Bendy Yoga Teachers and Communication
– or Does your yoga teacher know what it’s like to be stiff?
I had a very good yoga teacher not so long ago who admitted that when she started doing yoga she actually found it quite easy in many ways. Even without trying too hard she was naturally flexible and found that it wasn’t too much of a struggle tying herself into the various yogic knots.
It stands to reason that many yoga teachers maybe initially drawn to yoga because they were born bendy, can do a lot of the yoga poses well and find that they enjoy being good at it. So can someone like this really understand what it’s like to be a middle aged bloke who works in an office and struggles to touch his knees let alone coming close to reaching his toes?
A good yoga teacher will listen to their students and try to understand what difficulties they face and how they feel. If a teacher drops effortlessly in to a standing forward bend, places her hands flat on the floor and presses her chest against her thighs then she doesn’t really have a concept of what a tight hamstring is or a ridged low back and immobile pelvis. She has to rely on you, the student, telling her how it is for you.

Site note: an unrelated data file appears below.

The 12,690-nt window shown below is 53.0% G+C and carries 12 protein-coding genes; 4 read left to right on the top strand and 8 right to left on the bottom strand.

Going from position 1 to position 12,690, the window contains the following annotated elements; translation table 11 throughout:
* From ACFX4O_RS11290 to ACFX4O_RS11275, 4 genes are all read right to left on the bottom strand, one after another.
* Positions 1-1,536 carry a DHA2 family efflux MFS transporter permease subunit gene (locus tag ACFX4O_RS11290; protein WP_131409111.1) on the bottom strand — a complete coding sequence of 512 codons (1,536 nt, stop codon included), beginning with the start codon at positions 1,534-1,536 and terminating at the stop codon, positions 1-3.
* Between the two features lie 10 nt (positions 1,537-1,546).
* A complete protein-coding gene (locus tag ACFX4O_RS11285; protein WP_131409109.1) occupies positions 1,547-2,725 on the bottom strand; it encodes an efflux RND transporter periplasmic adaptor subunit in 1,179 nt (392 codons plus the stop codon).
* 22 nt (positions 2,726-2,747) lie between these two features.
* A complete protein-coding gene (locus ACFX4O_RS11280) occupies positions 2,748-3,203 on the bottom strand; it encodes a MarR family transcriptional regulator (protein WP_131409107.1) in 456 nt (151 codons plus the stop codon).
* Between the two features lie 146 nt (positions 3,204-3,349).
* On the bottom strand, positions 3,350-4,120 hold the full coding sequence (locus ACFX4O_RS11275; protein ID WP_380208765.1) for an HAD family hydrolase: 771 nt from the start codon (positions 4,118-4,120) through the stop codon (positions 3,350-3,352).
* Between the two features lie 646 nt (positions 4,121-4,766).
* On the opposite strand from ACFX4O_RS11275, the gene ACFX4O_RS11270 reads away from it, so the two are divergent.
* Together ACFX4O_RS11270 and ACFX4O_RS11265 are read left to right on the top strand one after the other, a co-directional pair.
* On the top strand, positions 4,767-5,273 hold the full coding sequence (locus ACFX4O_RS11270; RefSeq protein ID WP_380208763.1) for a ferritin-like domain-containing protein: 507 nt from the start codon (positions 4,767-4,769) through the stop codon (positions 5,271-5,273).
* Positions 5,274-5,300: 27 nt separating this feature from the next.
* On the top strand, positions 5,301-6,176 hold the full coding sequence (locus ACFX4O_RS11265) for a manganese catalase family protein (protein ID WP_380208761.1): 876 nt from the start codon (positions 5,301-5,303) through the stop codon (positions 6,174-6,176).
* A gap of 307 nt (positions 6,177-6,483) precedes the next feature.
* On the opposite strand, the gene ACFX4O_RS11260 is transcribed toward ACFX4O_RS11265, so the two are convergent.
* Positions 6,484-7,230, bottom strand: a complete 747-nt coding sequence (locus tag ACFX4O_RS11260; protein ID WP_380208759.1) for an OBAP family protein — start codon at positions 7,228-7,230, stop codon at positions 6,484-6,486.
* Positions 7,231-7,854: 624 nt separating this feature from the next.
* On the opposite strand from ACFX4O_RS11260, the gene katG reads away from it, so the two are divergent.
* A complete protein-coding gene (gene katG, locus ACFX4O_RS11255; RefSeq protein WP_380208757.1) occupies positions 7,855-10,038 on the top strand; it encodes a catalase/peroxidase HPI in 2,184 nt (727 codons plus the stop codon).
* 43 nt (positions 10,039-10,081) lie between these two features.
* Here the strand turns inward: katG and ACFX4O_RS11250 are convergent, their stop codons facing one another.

It’s important to communicate with your teacher, and the same goes for a Pilates instructor or personal trainer. They should be willing and keen to listen. It’s also even more important to communicate with yourself. Yoga, Pilates and movement in general is a chance to check in with your own body and listen to what it’s trying to say. Don’t just rely on your teacher to tell you what you ‘should be feeling’, actually tune in and ‘really feel’ what your body is telling you.
Bottom line is that you are your own best teacher provided you take the time to communicate with yourself.
Also save a thought for the poor old bendy yoga teacher that is often too bendy. I treat plenty of yoga teachers and students that maybe bendy but they need to work really hard to gain and maintain the strength to hold everything together.« back